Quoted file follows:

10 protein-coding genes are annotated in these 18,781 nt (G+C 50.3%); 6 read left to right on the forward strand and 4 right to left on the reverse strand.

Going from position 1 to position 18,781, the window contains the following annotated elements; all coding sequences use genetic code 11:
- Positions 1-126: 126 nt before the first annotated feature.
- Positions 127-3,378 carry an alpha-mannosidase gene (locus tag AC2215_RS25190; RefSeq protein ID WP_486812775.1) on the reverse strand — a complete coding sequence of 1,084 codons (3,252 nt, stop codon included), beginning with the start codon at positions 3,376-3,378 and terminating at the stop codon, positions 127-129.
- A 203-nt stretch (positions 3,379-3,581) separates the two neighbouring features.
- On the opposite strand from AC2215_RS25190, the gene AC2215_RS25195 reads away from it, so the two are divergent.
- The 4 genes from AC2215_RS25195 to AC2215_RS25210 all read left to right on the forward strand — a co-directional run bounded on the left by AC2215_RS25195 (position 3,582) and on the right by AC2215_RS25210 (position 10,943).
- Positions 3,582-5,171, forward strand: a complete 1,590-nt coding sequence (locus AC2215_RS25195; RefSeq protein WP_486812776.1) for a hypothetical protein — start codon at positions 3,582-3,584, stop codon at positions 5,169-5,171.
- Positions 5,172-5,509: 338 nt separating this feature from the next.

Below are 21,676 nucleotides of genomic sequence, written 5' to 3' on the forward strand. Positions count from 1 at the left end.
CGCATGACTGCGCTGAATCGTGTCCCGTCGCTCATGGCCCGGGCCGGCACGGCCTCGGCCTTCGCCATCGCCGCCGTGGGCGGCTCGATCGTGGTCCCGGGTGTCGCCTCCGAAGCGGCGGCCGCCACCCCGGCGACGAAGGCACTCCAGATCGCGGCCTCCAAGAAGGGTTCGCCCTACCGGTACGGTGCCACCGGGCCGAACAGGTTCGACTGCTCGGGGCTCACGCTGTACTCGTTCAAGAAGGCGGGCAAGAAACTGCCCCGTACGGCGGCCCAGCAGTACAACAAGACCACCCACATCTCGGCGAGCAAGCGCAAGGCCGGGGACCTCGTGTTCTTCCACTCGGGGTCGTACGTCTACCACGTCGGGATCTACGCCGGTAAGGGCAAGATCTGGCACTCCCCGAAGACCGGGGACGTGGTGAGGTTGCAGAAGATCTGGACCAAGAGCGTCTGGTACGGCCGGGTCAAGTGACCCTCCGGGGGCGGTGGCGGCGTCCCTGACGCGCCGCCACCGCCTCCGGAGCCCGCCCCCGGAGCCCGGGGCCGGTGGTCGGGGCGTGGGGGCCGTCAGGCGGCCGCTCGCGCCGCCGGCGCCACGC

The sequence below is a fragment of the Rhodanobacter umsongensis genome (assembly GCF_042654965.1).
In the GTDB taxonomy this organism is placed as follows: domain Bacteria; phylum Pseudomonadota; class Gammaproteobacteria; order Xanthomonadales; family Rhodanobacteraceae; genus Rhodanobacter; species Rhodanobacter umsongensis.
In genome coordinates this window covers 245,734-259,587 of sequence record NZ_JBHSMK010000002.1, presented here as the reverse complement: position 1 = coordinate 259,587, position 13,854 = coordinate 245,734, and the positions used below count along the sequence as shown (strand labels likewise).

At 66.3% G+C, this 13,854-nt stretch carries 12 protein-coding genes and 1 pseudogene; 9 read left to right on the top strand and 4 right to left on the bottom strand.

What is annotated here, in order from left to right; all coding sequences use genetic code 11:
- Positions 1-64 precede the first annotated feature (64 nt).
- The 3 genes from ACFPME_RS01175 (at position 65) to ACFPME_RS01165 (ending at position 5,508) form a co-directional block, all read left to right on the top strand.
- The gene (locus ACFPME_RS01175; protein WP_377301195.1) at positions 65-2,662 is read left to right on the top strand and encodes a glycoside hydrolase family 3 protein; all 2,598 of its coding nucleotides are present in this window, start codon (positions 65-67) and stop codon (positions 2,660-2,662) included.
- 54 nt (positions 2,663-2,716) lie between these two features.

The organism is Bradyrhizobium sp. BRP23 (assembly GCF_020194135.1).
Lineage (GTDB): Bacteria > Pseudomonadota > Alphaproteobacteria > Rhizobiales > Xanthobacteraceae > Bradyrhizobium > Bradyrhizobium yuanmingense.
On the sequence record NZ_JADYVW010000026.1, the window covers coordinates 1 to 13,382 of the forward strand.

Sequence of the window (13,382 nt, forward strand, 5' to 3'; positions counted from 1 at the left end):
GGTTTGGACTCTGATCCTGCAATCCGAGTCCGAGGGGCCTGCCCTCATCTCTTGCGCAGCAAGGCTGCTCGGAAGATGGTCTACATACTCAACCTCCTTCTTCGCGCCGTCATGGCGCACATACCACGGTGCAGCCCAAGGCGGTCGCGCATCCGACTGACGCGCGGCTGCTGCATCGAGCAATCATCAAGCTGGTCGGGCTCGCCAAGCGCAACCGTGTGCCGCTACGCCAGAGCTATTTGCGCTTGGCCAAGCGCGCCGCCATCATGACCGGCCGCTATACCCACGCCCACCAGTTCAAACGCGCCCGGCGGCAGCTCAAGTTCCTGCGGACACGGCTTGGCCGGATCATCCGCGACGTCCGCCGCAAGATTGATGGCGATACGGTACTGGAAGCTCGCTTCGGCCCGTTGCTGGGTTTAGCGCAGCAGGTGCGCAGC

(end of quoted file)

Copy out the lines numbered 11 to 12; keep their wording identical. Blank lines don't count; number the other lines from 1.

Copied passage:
CGCATGACTGCGCTGAATCGTGTCCCGTCGCTCATGGCCCGGGCCGGCACGGCCTCGGCCTTCGCCATCGCCGCCGTGGGCGGCTCGATCGTGGTCCCGGGTGTCGCCTCCGAAGCGGCGGCCGCCACCCCGGCGACGAAGGCACTCCAGATCGCGGCCTCCAAGAAGGGTTCGCCCTACCGGTACGGTGCCACCGGGCCGAACAGGTTCGACTGCTCGGGGCTCACGCTGTACTCGTTCAAGAAGGCGGGCAAGAAACTGCCCCGTACGGCGGCCCAGCAGTACAACAAGACCACCCACATCTCGGCGAGCAAGCGCAAGGCCGGGGACCTCGTGTTCTTCCACTCGGGGTCGTACGTCTACCACGTCGGGATCTACGCCGGTAAGGGCAAGATCTGGCACTCCCCGAAGACCGGGGACGTGGTGAGGTTGCAGAAGATCTGGACCAAGAGCGTCTGGTACGGCCGGGTCAAGTGACCCTCCGGGGGCGGTGGCGGCGTCCCTGACGCGCCGCCACCGCCTCCGGAGCCCGCCCCCGGAGCCCGGGGCCGGTGGTCGGGGCGTGGGGGCCGTCAGGCGGCCGCTCGCGCCGCCGGCGCCACGC

The sequence below is a fragment of the Rhodanobacter umsongensis genome (assembly GCF_042654965.1).